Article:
UK boosts IMF’s Catastrophe Relief Fund with £150 million
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UK boosts IMF’s Catastrophe Relief Fund with £150 million

UK boosts IMF’s Catastrophe Relief Fund with £150 million

On March 11, 2020, the United Kingdom announced a package of measures today to respond to the economic challenges of coronavirus, including that it will contribute £150 million to the International Monetary Fund’s Catastrophe and Containment Relief Trust (CCRT), which provides debt relief to countries hit by catastrophic events including public health disasters. The contribution will be in the form of a £75 million grant directly to the trust, plus an additional £75 million earmarked in the budget and contingent to demand.

“I welcome the economic and fiscal measures announced in the UK government’s budget statement to address the economic impact of the coronavirus epidemic. The coordinated monetary and fiscal policy measures will help to alleviate the health challenges and support households and businesses to bridge through the economic challenges facing the country,” said IMF Managing Director, Kristalina Georgieva. The Managing Director also welcomed the announcement that HM Treasury would conduct a review of the UK's fiscal framework.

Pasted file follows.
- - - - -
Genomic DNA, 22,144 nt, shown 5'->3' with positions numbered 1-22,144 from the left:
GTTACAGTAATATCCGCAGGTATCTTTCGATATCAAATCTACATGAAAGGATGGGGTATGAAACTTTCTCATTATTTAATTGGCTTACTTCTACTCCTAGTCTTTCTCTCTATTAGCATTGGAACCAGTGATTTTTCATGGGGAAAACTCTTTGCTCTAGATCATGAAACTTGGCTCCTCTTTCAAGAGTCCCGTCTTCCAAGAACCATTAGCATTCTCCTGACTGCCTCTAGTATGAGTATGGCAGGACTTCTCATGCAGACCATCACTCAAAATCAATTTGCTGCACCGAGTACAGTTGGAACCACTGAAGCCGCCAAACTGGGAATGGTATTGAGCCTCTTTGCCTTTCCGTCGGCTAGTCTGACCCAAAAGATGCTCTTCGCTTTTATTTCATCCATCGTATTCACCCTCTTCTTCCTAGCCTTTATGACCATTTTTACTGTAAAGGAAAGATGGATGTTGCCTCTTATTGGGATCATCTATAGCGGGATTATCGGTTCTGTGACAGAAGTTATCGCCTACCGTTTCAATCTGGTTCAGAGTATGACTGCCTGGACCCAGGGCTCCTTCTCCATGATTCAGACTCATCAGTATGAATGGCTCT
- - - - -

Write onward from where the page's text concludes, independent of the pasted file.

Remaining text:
The Managing Director praised, in particular, the UK’s support for the CCRT. “This contribution represents a most welcome response to the International Monetary and Financial Committee’s (IMFC) call on the membership to provide the necessary support to mitigate the impact of the coronavirus crisis, especially for the poorest and most vulnerable countries. I urge other member countries to follow the UK’s leadership in contributing to the CCRT. By working together, we can overcome the global challenge facing us and restore growth and prosperity for all.”

The CCRT allows the IMF to support international debt relief efforts when poor countries are hit by natural disasters and to assist poor countries battling public health crises—such as epidemics like the coronavirus—with grants for debt service relief. Last week, Ms. Georgieva called upon the international community to help replenish the CCRT, which had only $200 million available for the world’s poorest countries.

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